George Kent, Deputy Assistant Secretary for European and Eurasian Affairs, is claimed to have testified on 15 October in the House impeachment inquiry that he raised concerns in early 2015 about then-Vice President Biden’s son serving on the board of a Ukrainian energy company, but was rebuffed by one of Joe Biden’s staffers, The Washington Post reports, citing unnamed sources familiar with the situation.
The State Department official who was overseeing Ukraine policy expressed concern at the time that Hunter Biden’s position at Burisma Holdings would present a conflict of interest, the paper reports.
Kent, who had concerns that Ukrainian officials might view Hunter Biden as a means of currying influence with his father, raised the issue with Joe Biden’s office, but was turned away, as the former Vice President was preoccupied at the time with his other son, Beau, who was battling cancer.
The outlet says Kent did not name the Biden staffer he communicated his concerns to.
The Washington Post previously reported that Joe Biden’s advisers had also been concerned whether his son’s work in Ukraine might be perceived as a conflict of interest.
A former senior Biden national security aide claimed to have no recollection of hearing about George Kent’s concerns, reports the paper.
The first time the aide recalls Hunter Biden mentioned at all is in December 2015, when the vice president travelled to Ukraine to deliver an anti-corruption speech and the New York Times wrote about his son’s role in Burisma.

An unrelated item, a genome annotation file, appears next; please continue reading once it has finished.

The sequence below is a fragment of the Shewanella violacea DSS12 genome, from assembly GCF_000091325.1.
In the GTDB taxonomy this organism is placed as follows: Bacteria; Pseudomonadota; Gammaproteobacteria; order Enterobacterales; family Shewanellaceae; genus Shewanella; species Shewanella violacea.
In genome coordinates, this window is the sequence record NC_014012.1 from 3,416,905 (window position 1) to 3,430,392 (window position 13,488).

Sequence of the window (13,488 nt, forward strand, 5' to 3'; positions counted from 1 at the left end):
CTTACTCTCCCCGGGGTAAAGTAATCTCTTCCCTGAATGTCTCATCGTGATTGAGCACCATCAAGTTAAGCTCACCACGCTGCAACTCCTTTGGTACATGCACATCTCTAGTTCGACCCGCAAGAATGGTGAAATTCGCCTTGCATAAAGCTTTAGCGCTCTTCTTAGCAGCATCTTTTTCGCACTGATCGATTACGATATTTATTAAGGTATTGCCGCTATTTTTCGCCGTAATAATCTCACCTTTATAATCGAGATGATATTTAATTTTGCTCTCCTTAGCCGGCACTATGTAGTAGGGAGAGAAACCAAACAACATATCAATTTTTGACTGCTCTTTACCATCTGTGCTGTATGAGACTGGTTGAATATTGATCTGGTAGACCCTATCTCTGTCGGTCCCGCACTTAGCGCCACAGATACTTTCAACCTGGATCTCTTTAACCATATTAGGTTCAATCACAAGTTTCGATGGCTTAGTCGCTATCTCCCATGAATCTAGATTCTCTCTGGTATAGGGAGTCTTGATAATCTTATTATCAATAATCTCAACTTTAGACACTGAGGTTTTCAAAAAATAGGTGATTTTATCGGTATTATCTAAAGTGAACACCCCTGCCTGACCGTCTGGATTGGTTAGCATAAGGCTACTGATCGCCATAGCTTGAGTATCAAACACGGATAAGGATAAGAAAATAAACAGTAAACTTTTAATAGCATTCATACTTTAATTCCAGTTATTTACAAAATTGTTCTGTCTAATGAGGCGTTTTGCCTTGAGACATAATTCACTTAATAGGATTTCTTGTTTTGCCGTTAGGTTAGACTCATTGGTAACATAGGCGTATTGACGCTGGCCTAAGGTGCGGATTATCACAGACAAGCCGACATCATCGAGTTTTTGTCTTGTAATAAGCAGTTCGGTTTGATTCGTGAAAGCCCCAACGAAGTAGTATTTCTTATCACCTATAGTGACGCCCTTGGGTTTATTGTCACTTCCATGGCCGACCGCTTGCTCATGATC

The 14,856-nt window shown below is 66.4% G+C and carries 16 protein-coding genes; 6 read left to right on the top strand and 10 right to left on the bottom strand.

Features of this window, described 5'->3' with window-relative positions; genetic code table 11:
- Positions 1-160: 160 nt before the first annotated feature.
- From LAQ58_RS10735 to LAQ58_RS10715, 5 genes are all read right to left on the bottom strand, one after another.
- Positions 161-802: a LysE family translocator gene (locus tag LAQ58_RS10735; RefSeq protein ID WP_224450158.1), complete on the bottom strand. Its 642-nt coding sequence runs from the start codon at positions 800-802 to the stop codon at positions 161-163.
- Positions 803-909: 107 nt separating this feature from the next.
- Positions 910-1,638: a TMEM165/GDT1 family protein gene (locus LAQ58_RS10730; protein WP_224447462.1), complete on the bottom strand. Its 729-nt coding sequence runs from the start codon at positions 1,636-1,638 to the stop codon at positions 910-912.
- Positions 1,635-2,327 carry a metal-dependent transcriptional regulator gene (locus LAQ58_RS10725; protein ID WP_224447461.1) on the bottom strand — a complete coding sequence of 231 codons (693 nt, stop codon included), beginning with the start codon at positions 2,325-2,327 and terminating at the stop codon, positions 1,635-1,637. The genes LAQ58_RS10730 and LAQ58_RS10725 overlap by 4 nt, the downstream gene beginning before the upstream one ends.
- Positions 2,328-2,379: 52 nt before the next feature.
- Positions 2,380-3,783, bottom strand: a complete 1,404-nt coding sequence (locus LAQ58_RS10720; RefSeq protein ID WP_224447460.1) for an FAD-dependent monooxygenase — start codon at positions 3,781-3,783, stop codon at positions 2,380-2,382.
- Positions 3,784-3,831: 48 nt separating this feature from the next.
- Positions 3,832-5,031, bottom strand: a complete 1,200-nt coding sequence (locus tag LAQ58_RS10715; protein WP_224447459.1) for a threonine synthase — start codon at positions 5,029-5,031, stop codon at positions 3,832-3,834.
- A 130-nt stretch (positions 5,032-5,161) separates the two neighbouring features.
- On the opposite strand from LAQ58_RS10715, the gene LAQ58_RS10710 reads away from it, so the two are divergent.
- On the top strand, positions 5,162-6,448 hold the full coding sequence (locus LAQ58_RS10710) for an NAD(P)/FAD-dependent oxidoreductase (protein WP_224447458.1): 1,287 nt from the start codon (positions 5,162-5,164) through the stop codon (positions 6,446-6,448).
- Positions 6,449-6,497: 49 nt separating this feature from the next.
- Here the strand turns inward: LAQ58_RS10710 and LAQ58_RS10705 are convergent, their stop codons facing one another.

The aide reportedly said Hunter Biden’s position had no substantive impact.
“I don’t understand what the optics thing means other than someone thinking it looked bad in a political way,” the aide said.
“Did it have any effect on US policies, either on what we were doing or what the Ukrainians were doing? It didn’t…. In the aggregate it didn’t have any discernible effect.”
Joe Biden has said that he never spoke with his son about his dealings with Ukraine and has said that he only learned of his position on the Burisma board when he read about it in news reports.
Hunter Biden told ABC in an interview this week that he had done “nothing wrong at all” but that he showed “poor judgement” in accepting the position on the board of Burisma.
Trump impeachment inquiry
Hunter Biden, son of former Vice President Joe Biden, joined the board of the Ukrainian gas company Burisma in 2014, with the issue now in the spotlight in the wake of a government whistleblower’s revelations about a 25 July phone call in which Donald Trump, Democrats claim, asked Ukraine’s president Volodymyr Zelensky to “look into” the Bidens, particularly whether Joe Biden – a 2020 Democratic presidential candidate - had pressured Ukrainian officials to fire a prosecutor whose office had been investigating Burisma.
The Democrats’ impeachment inquiry, launched by House Speaker Nancy Pelosi on 24 September, is seeking to determine whether Trump withheld military aid and diplomatic support to Ukraine in an attempt to get information to use against Biden.
Trump, for his part, dismissed all allegations of misconduct, insisting that his talks with Zelensky were "pitch perfect", as he authorised the release of the full transcript of his phone call with his Ukrainian counterpart.
He also slammed the impeachment as yet another "witch hunt" against him as well as a “hoax” and a “coup”.